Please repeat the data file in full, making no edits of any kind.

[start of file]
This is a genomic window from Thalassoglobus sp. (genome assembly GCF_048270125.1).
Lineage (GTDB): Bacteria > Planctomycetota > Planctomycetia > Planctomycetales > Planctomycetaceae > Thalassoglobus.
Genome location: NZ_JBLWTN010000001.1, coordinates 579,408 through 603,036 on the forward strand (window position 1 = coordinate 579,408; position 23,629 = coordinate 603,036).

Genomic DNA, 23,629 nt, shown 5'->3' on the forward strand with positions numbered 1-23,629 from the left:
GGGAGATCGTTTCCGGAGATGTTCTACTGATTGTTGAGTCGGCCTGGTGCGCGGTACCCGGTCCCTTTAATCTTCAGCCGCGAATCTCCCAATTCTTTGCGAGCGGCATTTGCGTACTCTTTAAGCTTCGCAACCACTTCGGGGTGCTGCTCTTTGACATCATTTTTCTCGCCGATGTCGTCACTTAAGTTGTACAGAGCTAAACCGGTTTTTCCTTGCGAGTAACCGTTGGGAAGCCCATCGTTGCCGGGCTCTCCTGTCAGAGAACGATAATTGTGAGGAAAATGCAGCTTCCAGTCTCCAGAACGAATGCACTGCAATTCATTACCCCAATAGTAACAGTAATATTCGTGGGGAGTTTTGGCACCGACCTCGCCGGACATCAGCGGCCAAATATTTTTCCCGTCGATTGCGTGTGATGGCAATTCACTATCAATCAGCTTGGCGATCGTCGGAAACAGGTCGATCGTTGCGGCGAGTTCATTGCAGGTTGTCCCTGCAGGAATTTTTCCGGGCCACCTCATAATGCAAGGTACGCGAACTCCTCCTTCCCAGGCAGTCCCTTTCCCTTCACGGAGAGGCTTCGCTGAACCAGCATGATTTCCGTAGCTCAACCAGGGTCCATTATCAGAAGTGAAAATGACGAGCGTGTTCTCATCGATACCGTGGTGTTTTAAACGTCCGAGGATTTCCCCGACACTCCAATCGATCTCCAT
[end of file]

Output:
This is a genomic window from Thalassoglobus sp. (genome assembly GCF_048270125.1).
Lineage (GTDB): Bacteria > Planctomycetota > Planctomycetia > Planctomycetales > Planctomycetaceae > Thalassoglobus.
Genome location: NZ_JBLWTN010000001.1, coordinates 579,408 through 603,036 on the forward strand (window position 1 = coordinate 579,408; position 23,629 = coordinate 603,036).

Genomic DNA, 23,629 nt, shown 5'->3' on the forward strand with positions numbered 1-23,629 from the left:
GGGAGATCGTTTCCGGAGATGTTCTACTGATTGTTGAGTCGGCCTGGTGCGCGGTACCCGGTCCCTTTAATCTTCAGCCGCGAATCTCCCAATTCTTTGCGAGCGGCATTTGCGTACTCTTTAAGCTTCGCAACCACTTCGGGGTGCTGCTCTTTGACATCATTTTTCTCGCCGATGTCGTCACTTAAGTTGTACAGAGCTAAACCGGTTTTTCCTTGCGAGTAACCGTTGGGAAGCCCATCGTTGCCGGGCTCTCCTGTCAGAGAACGATAATTGTGAGGAAAATGCAGCTTCCAGTCTCCAGAACGAATGCACTGCAATTCATTACCCCAATAGTAACAGTAATATTCGTGGGGAGTTTTGGCACCGACCTCGCCGGACATCAGCGGCCAAATATTTTTCCCGTCGATTGCGTGTGATGGCAATTCACTATCAATCAGCTTGGCGATCGTCGGAAACAGGTCGATCGTTGCGGCGAGTTCATTGCAGGTTGTCCCTGCAGGAATTTTTCCGGGCCACCTCATAATGCAAGGTACGCGAACTCCTCCTTCCCAGGCAGTCCCTTTCCCTTCACGGAGAGGCTTCGCTGAACCAGCATGATTTCCGTAGCTCAACCAGGGTCCATTATCAGAAGTGAAAATGACGAGCGTGTTCTCATCGATACCGTGGTGTTTTAAACGTCCGAGGATTTCCCCGACACTCCAATCGATCTCCAT